49-year-old Neil Gorsuch gets the vacant Supreme Court post and could keep it for decades. Opposition leader Schumer is harshly critical.
Appointment for life: Neil Gorsuch made it Photo: ap
It is one of the most potentially momentous decisions of the new US president: Just a week and a half after taking office, Donald Trump has nominated Neil Gorsuch, a proven conservative, to the post on the country’s Supreme Court that has been vacant for a year. The appointment of the 49-year-old federal appeals court judge is likely to give the powerful Supreme Court a fundamental conservative orientation in the long term.
After "defending the nation," the nomination of the chief justice is, in his view, the "most important decision" of a U.S. president, Trump said in announcing his decision Tuesday night at the White House. He described Gorsuch’s appointment as the fulfillment of a campaign promise: "I’m a man of my word," Trump said.
Indeed, the hope that the Supreme Court would be permanently conservative was one of the central motives that mobilized the Trump electorate. The court has the final say on many contentious political and social issues, such as abortion, the death penalty and gun ownership.
Supreme Court appointments are given additional weight by the fact that justices are appointed for life – Gorsuch, the youngest nominee to the court in a quarter century, may hold the post for decades.
Bush described Gorsuch, who has served as an appellate judge in the western state of Colorado for more than a decade, as a candidate of "outstanding legal ability" and "brilliant mind" who enjoys bipartisan support. The 49-year-old’s nomination did not come as a surprise. He had been one of the top favorites because of his reputation as an astute advocate of conservative legal interpretations.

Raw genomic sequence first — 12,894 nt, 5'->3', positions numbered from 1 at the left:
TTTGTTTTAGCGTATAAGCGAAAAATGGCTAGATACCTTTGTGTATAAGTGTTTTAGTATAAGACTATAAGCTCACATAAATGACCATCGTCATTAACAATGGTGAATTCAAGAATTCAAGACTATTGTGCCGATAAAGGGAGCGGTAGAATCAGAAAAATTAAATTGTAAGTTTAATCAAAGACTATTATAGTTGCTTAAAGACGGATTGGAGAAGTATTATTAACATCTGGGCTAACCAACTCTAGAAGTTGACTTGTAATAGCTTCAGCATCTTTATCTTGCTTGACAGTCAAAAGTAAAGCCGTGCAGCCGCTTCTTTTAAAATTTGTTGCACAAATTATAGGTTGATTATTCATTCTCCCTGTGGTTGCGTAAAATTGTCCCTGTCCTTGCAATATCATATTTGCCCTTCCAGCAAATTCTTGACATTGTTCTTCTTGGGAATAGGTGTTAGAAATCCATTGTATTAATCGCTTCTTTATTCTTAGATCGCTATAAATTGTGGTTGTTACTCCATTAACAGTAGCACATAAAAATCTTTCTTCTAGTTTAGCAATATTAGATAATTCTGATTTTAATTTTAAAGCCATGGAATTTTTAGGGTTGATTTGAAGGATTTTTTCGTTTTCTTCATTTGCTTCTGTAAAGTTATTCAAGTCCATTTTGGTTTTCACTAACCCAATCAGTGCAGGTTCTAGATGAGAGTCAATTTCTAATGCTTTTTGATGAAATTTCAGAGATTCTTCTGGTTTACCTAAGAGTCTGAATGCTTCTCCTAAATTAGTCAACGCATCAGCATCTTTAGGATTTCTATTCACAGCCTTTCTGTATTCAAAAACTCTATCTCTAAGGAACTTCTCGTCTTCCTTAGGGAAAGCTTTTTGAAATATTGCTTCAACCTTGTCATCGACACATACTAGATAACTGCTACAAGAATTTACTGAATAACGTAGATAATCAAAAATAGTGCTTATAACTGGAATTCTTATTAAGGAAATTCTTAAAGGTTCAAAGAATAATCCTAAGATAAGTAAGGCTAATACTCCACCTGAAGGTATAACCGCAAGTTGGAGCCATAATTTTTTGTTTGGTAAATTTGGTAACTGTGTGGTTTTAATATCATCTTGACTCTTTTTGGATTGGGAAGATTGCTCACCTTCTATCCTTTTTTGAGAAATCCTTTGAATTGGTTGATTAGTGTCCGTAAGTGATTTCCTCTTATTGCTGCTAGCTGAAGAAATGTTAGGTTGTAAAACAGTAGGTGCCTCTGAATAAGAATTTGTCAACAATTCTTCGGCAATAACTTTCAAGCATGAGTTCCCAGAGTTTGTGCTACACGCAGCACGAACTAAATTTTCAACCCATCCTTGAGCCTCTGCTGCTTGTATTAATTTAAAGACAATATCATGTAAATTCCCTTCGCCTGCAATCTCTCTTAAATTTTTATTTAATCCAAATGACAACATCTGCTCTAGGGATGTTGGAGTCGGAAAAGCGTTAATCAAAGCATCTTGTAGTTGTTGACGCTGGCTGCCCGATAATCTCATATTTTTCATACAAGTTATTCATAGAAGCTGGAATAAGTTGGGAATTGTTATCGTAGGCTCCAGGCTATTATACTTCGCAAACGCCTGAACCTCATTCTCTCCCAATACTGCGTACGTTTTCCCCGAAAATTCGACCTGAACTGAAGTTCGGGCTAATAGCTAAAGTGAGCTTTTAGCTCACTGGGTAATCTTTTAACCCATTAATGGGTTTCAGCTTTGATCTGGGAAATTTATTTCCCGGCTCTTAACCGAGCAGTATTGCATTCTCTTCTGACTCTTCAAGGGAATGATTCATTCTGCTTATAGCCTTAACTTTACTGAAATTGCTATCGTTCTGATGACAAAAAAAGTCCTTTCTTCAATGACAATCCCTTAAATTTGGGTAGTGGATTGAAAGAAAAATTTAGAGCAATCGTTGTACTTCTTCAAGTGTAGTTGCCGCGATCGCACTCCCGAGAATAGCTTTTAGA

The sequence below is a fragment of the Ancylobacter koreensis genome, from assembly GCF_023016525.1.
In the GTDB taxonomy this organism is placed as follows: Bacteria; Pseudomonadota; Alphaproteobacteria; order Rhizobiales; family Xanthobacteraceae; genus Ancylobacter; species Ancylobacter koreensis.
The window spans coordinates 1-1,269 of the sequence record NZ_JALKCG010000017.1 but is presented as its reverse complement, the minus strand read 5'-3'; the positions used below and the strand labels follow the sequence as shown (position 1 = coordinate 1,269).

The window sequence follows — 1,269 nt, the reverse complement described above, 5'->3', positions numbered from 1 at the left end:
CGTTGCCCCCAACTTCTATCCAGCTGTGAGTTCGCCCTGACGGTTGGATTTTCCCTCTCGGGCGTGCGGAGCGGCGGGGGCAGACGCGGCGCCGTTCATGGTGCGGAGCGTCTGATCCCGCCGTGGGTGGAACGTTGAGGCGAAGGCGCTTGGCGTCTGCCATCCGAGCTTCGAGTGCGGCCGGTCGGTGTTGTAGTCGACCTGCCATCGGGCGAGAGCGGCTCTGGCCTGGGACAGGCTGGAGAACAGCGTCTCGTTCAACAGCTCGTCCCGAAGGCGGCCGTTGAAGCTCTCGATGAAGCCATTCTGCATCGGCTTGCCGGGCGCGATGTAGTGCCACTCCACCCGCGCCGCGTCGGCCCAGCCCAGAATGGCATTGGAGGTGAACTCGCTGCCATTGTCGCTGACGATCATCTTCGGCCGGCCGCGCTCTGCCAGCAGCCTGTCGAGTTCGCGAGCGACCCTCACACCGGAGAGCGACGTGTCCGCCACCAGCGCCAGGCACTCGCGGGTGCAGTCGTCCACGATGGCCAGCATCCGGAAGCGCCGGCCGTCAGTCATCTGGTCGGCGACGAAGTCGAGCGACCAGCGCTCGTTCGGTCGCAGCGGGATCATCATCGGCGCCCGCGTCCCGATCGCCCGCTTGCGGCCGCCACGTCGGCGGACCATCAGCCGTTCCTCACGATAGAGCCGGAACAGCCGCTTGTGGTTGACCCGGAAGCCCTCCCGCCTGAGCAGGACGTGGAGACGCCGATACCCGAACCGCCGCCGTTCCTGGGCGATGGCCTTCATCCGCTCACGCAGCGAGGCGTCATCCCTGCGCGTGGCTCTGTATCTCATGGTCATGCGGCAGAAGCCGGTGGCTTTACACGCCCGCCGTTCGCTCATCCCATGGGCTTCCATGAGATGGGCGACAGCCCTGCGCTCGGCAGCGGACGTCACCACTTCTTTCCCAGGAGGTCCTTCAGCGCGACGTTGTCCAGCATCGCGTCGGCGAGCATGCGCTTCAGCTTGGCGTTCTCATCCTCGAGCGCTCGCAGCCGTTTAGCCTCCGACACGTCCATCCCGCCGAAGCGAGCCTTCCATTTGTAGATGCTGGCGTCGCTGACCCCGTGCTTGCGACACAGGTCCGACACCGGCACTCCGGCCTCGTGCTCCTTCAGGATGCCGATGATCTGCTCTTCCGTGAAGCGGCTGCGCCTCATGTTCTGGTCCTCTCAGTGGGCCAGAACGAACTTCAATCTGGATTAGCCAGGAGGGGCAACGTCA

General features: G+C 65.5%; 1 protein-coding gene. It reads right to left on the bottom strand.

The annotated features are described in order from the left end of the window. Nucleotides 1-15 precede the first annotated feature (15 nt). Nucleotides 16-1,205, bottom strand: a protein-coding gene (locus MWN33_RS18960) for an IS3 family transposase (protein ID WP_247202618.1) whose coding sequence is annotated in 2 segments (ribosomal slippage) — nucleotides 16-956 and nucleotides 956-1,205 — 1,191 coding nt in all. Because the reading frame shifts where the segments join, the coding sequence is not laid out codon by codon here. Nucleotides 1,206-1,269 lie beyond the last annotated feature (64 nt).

Senate still has to approve
His nomination, however, must still be approved by the Senate. Since the president’s Republican Party has a majority there of 52 of the 100 seats, he has a good chance of getting the green light from the congressional chamber. However, the nomination process could well become complicated and drag on for months.
Normally, a simple majority in the Senate is sufficient for the nomination of judges. However, from the ranks of the opposition Democrats came the threat to resort to the instrument of the so-called filibuster. These are marathon speeches that can delay the proceedings for a long time. To break the filibuster and put Gorsuch’s nomination back on track, Republicans would need 60 votes, or eight allies among Democrats.
Senate Democratic Leader Chuck Schumer expressed "serious doubts" that Gorsuch was within the "judicial mainstream." He said the judge has repeatedly taken a stand for corporations against workers in his rulings and expressed "hostility" toward women’s rights.
On the side of employers
In one of his most contentious decisions, Gorsuch had backed employers who refused to pay for contraceptives for their employees because of their religious beliefs – something Trump’s predecessor Barack Obama’s health care reform law provides for. Gorsuch said during his brief appearance at the White House that he looked forward to speaking with House members from both parties about their "concerns."
Opposition among Democrats to Trump’s judicial decision also stems from their outrage over what has become a nearly year-long vacancy on the Supreme Court. Since the surprise death of conservative Justice Antonin Scalia in February 2016, his position on the nine-member bench has remained vacant. The result was a stalemate between four conservative and four left-liberal justices.
Obama had unsuccessfully nominated Judge Merrick Garland, who is considered a moderate, to the Supreme Court – the Republicans in the Senate blocked the process and thus postponed the personnel decision until after the election.